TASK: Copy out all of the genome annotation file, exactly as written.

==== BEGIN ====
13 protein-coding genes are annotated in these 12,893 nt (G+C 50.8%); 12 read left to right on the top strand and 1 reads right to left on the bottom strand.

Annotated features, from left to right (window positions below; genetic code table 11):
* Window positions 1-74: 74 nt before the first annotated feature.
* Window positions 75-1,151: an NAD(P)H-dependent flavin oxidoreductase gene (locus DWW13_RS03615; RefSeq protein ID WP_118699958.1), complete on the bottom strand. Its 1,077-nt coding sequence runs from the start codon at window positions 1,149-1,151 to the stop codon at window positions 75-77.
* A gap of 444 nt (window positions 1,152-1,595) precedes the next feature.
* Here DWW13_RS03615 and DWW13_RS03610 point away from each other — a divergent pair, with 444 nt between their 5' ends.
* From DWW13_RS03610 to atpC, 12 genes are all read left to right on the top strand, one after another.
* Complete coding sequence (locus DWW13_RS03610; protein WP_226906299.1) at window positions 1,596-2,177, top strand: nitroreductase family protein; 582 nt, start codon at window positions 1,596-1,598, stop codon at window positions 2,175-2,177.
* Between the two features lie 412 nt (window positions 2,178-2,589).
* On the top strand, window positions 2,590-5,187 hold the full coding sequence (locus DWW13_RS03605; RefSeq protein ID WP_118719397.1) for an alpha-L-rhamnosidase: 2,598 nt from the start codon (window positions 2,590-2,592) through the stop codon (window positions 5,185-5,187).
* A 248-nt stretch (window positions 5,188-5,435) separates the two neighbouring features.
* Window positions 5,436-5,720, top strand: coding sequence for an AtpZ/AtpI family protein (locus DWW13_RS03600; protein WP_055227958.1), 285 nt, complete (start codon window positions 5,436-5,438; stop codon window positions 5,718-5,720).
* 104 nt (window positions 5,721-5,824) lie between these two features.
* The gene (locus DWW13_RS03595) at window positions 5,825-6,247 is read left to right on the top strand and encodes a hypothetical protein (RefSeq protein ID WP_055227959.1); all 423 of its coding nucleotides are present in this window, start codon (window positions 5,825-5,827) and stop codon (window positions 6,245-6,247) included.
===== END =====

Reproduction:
13 protein-coding genes are annotated in these 12,893 nt (G+C 50.8%); 12 read left to right on the top strand and 1 reads right to left on the bottom strand.

Annotated features, from left to right (window positions below; genetic code table 11):
* Window positions 1-74: 74 nt before the first annotated feature.
* Window positions 75-1,151: an NAD(P)H-dependent flavin oxidoreductase gene (locus DWW13_RS03615; RefSeq protein ID WP_118699958.1), complete on the bottom strand. Its 1,077-nt coding sequence runs from the start codon at window positions 1,149-1,151 to the stop codon at window positions 75-77.
* A gap of 444 nt (window positions 1,152-1,595) precedes the next feature.
* Here DWW13_RS03615 and DWW13_RS03610 point away from each other — a divergent pair, with 444 nt between their 5' ends.
* From DWW13_RS03610 to atpC, 12 genes are all read left to right on the top strand, one after another.
* Complete coding sequence (locus DWW13_RS03610; protein WP_226906299.1) at window positions 1,596-2,177, top strand: nitroreductase family protein; 582 nt, start codon at window positions 1,596-1,598, stop codon at window positions 2,175-2,177.
* Between the two features lie 412 nt (window positions 2,178-2,589).
* On the top strand, window positions 2,590-5,187 hold the full coding sequence (locus DWW13_RS03605; RefSeq protein ID WP_118719397.1) for an alpha-L-rhamnosidase: 2,598 nt from the start codon (window positions 2,590-2,592) through the stop codon (window positions 5,185-5,187).
* A 248-nt stretch (window positions 5,188-5,435) separates the two neighbouring features.
* Window positions 5,436-5,720, top strand: coding sequence for an AtpZ/AtpI family protein (locus DWW13_RS03600; protein WP_055227958.1), 285 nt, complete (start codon window positions 5,436-5,438; stop codon window positions 5,718-5,720).
* 104 nt (window positions 5,721-5,824) lie between these two features.
* The gene (locus DWW13_RS03595) at window positions 5,825-6,247 is read left to right on the top strand and encodes a hypothetical protein (RefSeq protein ID WP_055227959.1); all 423 of its coding nucleotides are present in this window, start codon (window positions 5,825-5,827) and stop codon (window positions 6,245-6,247) included.